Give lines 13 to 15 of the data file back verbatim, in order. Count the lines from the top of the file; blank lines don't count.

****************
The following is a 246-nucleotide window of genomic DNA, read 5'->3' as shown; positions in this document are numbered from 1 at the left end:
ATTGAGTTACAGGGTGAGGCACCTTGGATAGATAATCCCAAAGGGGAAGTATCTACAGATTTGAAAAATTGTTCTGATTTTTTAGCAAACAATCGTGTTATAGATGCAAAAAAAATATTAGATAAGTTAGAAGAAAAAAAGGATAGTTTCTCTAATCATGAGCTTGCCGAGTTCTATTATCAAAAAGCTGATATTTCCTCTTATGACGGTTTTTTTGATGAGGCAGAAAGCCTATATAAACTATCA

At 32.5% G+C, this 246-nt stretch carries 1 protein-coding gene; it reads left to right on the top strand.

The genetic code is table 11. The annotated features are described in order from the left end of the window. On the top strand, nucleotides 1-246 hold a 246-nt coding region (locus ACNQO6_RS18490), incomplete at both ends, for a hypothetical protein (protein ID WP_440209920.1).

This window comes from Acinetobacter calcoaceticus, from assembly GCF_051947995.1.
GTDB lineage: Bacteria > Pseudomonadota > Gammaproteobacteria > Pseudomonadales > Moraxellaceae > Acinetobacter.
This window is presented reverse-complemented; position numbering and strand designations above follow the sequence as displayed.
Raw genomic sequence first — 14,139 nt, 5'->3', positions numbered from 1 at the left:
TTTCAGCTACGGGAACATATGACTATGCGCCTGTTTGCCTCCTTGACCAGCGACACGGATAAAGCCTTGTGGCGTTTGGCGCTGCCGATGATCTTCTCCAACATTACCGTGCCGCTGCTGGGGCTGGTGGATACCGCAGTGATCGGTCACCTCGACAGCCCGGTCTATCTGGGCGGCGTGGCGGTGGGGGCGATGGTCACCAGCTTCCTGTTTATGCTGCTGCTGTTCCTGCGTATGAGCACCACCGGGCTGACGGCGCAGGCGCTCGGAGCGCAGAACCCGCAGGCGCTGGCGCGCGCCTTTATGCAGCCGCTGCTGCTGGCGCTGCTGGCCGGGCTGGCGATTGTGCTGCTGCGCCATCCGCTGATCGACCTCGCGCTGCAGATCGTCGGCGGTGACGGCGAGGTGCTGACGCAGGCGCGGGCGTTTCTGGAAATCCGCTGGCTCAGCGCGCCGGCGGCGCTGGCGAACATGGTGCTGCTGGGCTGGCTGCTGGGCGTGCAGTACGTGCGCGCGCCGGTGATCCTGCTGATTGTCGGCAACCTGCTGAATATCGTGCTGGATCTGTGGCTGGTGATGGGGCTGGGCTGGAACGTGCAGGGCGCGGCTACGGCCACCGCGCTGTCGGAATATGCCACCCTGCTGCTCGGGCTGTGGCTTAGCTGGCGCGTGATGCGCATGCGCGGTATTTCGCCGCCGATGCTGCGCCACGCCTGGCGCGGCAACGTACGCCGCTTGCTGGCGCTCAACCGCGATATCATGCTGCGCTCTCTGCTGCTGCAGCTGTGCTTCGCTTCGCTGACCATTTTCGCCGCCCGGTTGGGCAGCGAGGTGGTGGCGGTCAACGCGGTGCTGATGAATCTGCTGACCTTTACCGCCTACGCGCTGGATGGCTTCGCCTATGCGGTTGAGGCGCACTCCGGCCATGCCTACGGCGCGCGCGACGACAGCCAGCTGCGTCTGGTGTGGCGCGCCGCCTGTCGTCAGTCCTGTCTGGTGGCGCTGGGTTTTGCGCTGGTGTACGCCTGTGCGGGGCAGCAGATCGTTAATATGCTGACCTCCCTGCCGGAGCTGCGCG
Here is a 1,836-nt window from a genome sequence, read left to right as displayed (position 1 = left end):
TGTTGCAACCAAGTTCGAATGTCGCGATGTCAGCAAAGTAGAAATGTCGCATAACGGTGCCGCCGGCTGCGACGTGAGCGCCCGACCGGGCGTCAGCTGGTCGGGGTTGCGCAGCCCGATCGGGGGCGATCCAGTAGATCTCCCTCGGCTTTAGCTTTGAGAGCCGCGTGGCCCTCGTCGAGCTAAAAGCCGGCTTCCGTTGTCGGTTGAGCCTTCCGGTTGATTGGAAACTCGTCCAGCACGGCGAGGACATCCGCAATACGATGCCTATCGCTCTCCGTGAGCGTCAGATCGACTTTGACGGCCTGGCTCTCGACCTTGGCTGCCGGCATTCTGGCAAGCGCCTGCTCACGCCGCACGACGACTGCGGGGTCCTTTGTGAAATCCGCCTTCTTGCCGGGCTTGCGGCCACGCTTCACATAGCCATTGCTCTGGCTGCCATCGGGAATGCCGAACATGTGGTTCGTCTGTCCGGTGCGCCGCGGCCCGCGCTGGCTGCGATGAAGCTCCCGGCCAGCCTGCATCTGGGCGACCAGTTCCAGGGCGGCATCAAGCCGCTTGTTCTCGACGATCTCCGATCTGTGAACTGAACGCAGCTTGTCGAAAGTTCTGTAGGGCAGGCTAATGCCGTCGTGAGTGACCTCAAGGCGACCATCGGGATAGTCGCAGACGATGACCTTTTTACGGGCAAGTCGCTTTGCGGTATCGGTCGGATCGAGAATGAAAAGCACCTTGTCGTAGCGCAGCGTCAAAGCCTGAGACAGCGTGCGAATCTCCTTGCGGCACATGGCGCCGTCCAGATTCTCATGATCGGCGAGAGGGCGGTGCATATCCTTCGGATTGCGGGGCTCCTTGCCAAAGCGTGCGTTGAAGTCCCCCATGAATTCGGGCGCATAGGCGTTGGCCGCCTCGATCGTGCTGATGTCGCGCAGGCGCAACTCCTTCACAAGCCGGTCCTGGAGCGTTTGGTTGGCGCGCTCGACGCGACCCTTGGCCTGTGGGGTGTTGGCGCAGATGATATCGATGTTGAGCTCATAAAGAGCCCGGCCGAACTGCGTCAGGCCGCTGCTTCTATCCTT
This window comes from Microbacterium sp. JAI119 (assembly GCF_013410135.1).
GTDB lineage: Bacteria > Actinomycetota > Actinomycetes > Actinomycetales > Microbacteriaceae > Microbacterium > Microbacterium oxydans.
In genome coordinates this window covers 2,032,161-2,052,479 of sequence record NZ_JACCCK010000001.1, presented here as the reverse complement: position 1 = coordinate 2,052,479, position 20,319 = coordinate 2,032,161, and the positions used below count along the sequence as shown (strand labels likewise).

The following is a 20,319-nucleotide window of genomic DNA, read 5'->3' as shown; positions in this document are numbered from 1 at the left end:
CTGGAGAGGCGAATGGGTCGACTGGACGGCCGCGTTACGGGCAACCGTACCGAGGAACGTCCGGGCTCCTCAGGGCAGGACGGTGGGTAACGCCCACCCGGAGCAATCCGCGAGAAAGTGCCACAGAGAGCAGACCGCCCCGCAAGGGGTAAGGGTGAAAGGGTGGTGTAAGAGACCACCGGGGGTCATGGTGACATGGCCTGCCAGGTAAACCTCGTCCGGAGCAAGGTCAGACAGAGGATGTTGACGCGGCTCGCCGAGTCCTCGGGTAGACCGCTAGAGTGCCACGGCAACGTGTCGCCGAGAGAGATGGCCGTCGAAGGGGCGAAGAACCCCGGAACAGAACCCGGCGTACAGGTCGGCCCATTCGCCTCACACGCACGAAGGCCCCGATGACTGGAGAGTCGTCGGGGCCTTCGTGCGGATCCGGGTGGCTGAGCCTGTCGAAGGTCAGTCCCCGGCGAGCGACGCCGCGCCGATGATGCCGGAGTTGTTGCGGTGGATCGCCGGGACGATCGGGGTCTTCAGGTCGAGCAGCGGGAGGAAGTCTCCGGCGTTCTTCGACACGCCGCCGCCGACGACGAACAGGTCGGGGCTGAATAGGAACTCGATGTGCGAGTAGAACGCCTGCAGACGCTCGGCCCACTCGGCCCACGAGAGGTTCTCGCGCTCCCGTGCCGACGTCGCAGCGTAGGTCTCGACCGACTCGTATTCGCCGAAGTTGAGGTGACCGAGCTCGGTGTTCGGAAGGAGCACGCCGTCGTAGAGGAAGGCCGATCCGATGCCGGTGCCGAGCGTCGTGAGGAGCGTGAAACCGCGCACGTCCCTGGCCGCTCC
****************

GTDB lineage: Bacteria > Actinomycetota > Actinomycetes > Actinomycetales > Microbacteriaceae > Microbacterium > Microbacterium oxydans.
In genome coordinates this window covers 2,032,161-2,052,479 of sequence record NZ_JACCCK010000001.1, presented here as the reverse complement: position 1 = coordinate 2,052,479, position 20,319 = coordinate 2,032,161, and the positions used below count along the sequence as shown (strand labels likewise).

The following is a 20,319-nucleotide window of genomic DNA, read 5'->3' as shown; positions in this document are numbered from 1 at the left end: